The Indian government has blocked access to Battlegrounds Mobile India (BGMI), a popular battle royale game from South Korean game development company Krafton, as it was concerned about data sharing and mining in China, an Indian government source told Reuters on Friday. The block comes nearly two years after PUBG Mobile was banned from the country. Section 69A of India’s IT Act allows the government to block public access to content in the interests of national security, among other reasons. Orders issued under the section are generally confidential in nature.
New Delhi used the powers it has under India’s IT law to block Battlegrounds Mobile India, a game by South Korean company Krafton, which is backed by China’s Tencent, relying on a clause it has invoked since 2020 to ban several other Chinese apps over national security concerns, the government official and another source with direct knowledge told Reuters.
Section 69A of the IT Act allows the government to block public access to content in the interest of national security, among other reasons. Orders issued under the section are generally confidential in nature.
The Indian government has not publicly announced the blockade. But the app was removed from Alphabet’s Google Play Store and Apple’s App Store on Thursday night in India.
Swadeshi Jagran Manch (SJM) and non-profit organization Prahar have repeatedly asked the government to investigate “China’s influence” on the BGMI, Prahar President Abhay Mishra told Reuters. SJM is the economic wing of the Rashtriya Swayamsevak Sangh.
“In the so-called new avatar, BGMI was no different than the old PUBG with Tencent still controlling it in the background,” added Mishra.
The ban sparked strong online reactions from popular gamers in India on Twitter and YouTube.
“I hope our government understands that thousands of esports athletes and content creators and their lives depend on BGMI,” tweeted Abhijeet Andhare, a Twitter user with over 92,000 followers.
“We are clarifying how the BGMI was removed from the Google Play Store and App Store and will let you know as soon as we have specific information,” Krafton told Gadgets 360 earlier today.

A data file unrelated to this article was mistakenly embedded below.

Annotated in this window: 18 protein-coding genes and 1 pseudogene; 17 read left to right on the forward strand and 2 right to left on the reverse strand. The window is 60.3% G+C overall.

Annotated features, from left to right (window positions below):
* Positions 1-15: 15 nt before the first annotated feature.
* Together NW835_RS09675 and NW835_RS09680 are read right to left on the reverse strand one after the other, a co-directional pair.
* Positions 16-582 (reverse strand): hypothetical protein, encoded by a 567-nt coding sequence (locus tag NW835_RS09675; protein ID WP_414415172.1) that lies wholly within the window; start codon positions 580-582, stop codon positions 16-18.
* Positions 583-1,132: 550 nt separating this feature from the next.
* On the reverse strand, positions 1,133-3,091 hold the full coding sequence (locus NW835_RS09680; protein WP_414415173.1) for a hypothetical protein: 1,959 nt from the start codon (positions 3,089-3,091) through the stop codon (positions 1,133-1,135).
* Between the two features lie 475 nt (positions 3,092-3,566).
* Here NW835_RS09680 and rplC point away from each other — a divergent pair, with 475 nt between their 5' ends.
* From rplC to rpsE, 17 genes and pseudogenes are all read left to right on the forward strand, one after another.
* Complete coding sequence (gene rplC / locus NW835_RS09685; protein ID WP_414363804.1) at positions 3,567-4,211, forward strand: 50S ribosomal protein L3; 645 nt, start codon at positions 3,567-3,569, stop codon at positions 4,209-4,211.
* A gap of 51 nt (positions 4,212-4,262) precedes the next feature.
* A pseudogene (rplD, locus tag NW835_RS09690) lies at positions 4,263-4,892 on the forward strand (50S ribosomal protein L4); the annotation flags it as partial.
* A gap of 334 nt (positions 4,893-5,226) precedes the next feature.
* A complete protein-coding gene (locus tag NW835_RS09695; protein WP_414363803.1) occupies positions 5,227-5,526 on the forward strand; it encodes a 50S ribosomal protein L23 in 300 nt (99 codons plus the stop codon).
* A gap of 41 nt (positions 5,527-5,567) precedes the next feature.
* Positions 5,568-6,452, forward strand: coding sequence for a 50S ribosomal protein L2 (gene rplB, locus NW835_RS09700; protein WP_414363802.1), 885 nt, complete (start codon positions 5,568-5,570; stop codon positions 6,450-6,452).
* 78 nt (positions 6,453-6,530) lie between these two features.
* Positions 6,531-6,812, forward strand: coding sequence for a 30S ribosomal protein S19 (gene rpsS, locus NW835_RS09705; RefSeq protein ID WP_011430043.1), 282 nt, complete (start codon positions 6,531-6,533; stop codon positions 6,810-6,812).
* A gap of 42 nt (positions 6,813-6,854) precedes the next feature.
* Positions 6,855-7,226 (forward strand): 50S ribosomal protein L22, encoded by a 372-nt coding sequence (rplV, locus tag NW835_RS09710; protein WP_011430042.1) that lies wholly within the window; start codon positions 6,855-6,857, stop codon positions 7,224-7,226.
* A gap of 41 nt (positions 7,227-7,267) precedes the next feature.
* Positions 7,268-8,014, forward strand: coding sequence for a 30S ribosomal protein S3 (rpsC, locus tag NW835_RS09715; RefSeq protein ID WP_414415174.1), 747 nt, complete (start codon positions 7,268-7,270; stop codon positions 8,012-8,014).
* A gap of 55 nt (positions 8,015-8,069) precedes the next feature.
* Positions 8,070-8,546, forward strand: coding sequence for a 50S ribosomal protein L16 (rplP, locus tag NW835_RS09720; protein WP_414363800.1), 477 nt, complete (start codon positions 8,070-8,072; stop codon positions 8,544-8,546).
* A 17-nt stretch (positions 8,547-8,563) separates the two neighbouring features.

A Google spokesperson confirmed that the removal of Battlegrounds Mobile India was the result of a government order. “Upon receiving the order, following the established process, we notified the affected developer and blocked access to the app which remained available on the Play Store in India,” the spokesperson told Gadgets 360. Details of the order are pending.
See how the Indian esports industry responded to BGMI’s blocking of Apple and Google’s app stores.
“We have yet to receive an official statement from the government as to why the game is being removed from the Play Store and the App Store. This is between the publisher and the government and we hope this issue will be resolved soon. For the ESPL it is a waiting time to make further decisions,” said Vishwalok Nath, Director of Esports Premier League.
“The BGMI BAN will definitely be a setback for all major stakeholders such as tournament organizations, esports teams, coaches, support staff, and most importantly the athletes. However, at Revenant Esports, we will still support our BGMI athletes and make sure they use our training center to create content and experience different games. With that said, the whole industry will take a hit, but Revenant was built during the first period of the ban and we always believe in divers. We still have rosters competing in Pokémon Unite, who will represent India at the World Championships in London, Call of Duty Mobile, who will play the regional playoffs of the World Championships, Apex Legends, who previously represented the SEA region at the ALGS Playoffs in Stockholm, Valorant, who currently plays some regional tournaments, allows during these difficult times,” said Rohit Jagasia, Founder and CEO of Revenant Esports.
“All we know is that such occurrences are becoming more common each year and are happening without warning. Not too long ago, we saw a wave of China-based apps being banned overnight, and we also saw Free Fire get the red flag – all happening without any prior notice. Furthermore, with the recent incident of a boy killing his mother over a BGMI argument, the game has once again come under the government’s radar and marked as “unsafe for young adults”. said Rohit Agarwal, founder and director of marketing company Alpha Zegus.
[The] The government has yet to release an official statement in terms of the reasoning behind the ban (given that Krafton has taken almost every possible precaution to release the game within the set guidelines), but what we’ve realized so far is that mobile games are becoming more unpredictable by the day. I hope a regulatory body comes into play that monitors games over time rather than banning them overnight,” added Agarwal.